8 6graduate careers australia // In terms of the logistics of obtaining employment with educational authorities, once a candidate is interviewed by the educational authority and their suitability to teach in schools is assessed and employment is offered, the employer, usually a Teacher Accreditation Authority, will accredit the teacher either provisionally or conditionally (based on their qualifications). The Teacher Accreditation Authority will then send the teacher s details to the Institute which will then issue an accreditation number and send out an information package. (For further information directly applicable to your state or territory please go to www. graduatecareers.com.au>>what Job For You>>Career Profiles>>Teaching>>More Information and look under Recruitment Processes and Accreditation.) Casual Teaching Casual teaching can be a great starting point for your career, or can be an excellent source of income for those who are not offered full-time work immediately. You can make a career out of casual and temporary teaching as there are many opportunities available, particularly in rural or regional areas. Casual teachers are engaged on a day-to-day basis to cover the absences of other teachers. Temporary teachers may teach in blocks; from four consecutive weeks to several terms or even the whole year, and have access on a pro rata basis to most of the conditions of permanent teachers, including sick and long service leave. In NSW, time spent as a casual or temporary teacher accelerates your priority date for permanent employment through the Teacher Employment Priority Scheme (TEPS), and can increase your starting salary when you are appointed permanently. Through TEPS each 50 days of casual employment accelerates your priority date by up to 18 months, dependent on the location of the school. (Source: casualteachers/teps.htm)....be good at what you do, no matter what the job is because there is nothing better than knowing you have done a job well and that it has helped someone. Troy Heise, Diploma in Teaching People with Disabilities (For further information directly applicable to your state or territory please go to www. graduatecareers.com.au>>what Job For You>>Career Profiles>>Teaching>>More Information and look under Recruitment Processes and Accreditation.) National and International Demand for Teachers Three major factors impact on the demand for qualified teachers demographics, economics and politics. With the average age of teachers listed as anywhere between 45 and 49 (depending upon what state you are in), it is clear that there are significantly more teachers currently employed who are in their 50s and 60s, and much smaller numbers in their 20s and 30s. This means large numbers of teachers are now approaching retirement. In recent years university teacher education course enrolments have not jumped significantly (if at all), and so there are more teachers leaving education than entering. Besides these demographics, the economy has had an impact in recent years. Our strong Australian economy has seen wastage rates increase. Wastage is what work force planners refer to as those who leave the system, and we have seen more leave to take up new areas of employment in a buoyant labour market, either at the end of their studies or after a number of years in the teaching profession. These same factors have also impacted internationally, and there are tremendous opportunities for Australian-trained teachers to obtain teaching roles in the UK, Asia (in places such as Taiwan, Korea, Japan and China) and North America. As a result, a whole industry of support companies exists and they will assist Australiantrained teachers to secure work overseas. It is important to note that the factors which influence supply and demand are fluid, and as such over time the dynamics will shift. However, at the time of writing this booklet, employment prospects for both Primary and Secondary Teachers were considered to be good. (Source: https://jobsearch.gov.au/joboutlook)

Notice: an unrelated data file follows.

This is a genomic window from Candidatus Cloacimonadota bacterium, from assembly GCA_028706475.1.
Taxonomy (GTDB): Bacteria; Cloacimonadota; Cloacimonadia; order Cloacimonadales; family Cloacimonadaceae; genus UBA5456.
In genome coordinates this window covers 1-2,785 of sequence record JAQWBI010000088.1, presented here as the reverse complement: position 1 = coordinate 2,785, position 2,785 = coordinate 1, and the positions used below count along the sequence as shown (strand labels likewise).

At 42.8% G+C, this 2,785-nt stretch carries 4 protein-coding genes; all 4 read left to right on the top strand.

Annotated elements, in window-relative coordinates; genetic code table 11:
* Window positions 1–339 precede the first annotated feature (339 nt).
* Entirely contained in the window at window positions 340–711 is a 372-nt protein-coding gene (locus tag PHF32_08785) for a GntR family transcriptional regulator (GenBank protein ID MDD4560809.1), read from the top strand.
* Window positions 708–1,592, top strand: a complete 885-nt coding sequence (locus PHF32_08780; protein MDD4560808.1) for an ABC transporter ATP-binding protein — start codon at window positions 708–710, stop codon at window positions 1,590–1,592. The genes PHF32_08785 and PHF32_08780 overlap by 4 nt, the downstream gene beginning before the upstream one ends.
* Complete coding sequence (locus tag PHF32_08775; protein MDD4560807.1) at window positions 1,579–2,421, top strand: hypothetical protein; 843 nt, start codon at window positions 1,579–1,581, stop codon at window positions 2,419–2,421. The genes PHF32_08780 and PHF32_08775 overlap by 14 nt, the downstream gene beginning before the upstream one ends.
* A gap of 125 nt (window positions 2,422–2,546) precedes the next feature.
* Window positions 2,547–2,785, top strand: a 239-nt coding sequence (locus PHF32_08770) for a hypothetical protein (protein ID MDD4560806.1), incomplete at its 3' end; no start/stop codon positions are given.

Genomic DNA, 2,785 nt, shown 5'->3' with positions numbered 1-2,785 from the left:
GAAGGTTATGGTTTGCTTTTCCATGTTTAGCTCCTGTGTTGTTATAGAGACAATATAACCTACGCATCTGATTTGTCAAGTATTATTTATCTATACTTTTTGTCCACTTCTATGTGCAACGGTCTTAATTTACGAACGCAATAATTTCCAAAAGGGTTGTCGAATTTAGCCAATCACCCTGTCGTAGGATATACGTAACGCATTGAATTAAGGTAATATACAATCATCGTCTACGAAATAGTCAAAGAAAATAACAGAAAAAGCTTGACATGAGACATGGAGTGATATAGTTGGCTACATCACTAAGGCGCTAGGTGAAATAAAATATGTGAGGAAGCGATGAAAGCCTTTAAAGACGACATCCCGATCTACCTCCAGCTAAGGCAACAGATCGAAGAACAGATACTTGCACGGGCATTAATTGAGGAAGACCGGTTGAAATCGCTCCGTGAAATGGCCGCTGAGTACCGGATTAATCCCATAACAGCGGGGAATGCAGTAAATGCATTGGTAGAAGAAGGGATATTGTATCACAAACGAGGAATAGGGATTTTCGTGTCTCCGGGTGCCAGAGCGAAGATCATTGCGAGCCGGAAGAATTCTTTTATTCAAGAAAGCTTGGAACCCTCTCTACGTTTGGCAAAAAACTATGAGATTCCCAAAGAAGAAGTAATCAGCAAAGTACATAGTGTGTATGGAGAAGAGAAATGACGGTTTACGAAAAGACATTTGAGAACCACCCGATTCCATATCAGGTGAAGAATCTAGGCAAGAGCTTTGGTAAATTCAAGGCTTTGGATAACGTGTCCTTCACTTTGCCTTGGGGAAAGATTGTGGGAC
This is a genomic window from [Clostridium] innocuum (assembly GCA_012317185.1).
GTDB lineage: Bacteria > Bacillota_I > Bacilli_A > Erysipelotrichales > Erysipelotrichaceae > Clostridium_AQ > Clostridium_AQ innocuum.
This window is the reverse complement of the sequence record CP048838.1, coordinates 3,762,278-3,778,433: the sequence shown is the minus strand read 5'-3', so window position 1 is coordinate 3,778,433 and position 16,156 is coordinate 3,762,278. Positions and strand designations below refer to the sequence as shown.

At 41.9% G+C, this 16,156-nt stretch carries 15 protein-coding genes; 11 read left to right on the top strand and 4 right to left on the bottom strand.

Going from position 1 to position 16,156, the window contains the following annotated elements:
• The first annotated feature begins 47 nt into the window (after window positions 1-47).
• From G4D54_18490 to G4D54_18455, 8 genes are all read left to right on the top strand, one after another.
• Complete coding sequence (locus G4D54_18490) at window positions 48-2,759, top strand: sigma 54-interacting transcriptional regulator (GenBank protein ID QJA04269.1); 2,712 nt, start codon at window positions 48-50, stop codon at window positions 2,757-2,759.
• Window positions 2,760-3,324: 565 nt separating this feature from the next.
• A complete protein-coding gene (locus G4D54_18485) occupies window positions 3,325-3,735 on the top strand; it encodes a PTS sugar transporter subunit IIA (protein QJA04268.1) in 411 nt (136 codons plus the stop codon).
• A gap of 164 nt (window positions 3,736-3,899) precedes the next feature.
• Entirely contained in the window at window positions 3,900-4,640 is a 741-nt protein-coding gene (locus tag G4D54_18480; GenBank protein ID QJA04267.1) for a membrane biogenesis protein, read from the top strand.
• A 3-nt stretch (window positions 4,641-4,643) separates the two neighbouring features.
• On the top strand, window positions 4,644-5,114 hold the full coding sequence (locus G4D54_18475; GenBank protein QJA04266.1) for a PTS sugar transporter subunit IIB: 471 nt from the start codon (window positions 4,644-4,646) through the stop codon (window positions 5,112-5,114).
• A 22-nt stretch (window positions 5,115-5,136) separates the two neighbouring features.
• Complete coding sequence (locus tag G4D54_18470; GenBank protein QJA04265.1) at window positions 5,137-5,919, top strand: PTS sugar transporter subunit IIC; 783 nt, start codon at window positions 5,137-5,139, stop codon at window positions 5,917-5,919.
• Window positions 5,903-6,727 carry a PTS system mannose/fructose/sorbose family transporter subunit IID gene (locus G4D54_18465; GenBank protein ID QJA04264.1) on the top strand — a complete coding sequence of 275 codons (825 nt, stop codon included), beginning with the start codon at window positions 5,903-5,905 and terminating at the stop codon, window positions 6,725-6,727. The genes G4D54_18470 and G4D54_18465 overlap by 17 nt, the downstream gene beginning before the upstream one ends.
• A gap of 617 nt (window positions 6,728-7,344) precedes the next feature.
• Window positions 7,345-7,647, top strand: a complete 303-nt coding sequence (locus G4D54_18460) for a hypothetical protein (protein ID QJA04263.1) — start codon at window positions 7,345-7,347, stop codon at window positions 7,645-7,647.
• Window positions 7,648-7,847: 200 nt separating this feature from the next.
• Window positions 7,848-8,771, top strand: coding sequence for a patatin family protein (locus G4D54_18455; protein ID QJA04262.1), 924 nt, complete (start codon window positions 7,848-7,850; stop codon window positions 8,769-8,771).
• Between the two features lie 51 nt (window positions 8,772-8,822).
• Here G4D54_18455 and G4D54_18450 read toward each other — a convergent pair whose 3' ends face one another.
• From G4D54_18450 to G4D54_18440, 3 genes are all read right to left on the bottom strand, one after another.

9 What Are the Rewards? When analysing what a potential career choice might offer you, it is worthwhile considering both the extrinsic rewards and the intrinsic rewards. Extrinsic rewards include such factors as: annual leave arrangements hours of work potential for travel across town, across the state or across the globe rates of pay status of the role within the community. Intrinsic rewards include such factors as knowing that: you will be able to work collaboratively with others you will be provided with variety and stimulation and have outlets or opportunities to be creative your work contributes to the development of individuals and the wider society. The Highs It is great when ex-students come back to say Hi years later, and say how much they learnt and enjoyed the class. Year 7 camps are terrific having students challenge themselves in activities such as high ropes, abseiling and canoeing. I also love to see students succeed in my subject area when many believe they wouldn t, and being able to measure that success. Andrew Through my limited teaching experience I have helped young people strive to greater heights by being aware of individual differences, interests and capabilities, by setting high, yet realistic expectations for them, giving encouragement and positive reinforcement and challenging students by inspiring, motivating, providing direction, caring and supporting them. Melissa The best highs have been outside of school, years after you have taught a child when shopping or some such thing and someone remembers you from three or four years ago, and they tell you and their friends that you were their favourite teacher or you were the one that gave them a go. That s when you know that what you do is worthwhile! Beatrice 7careers in teaching //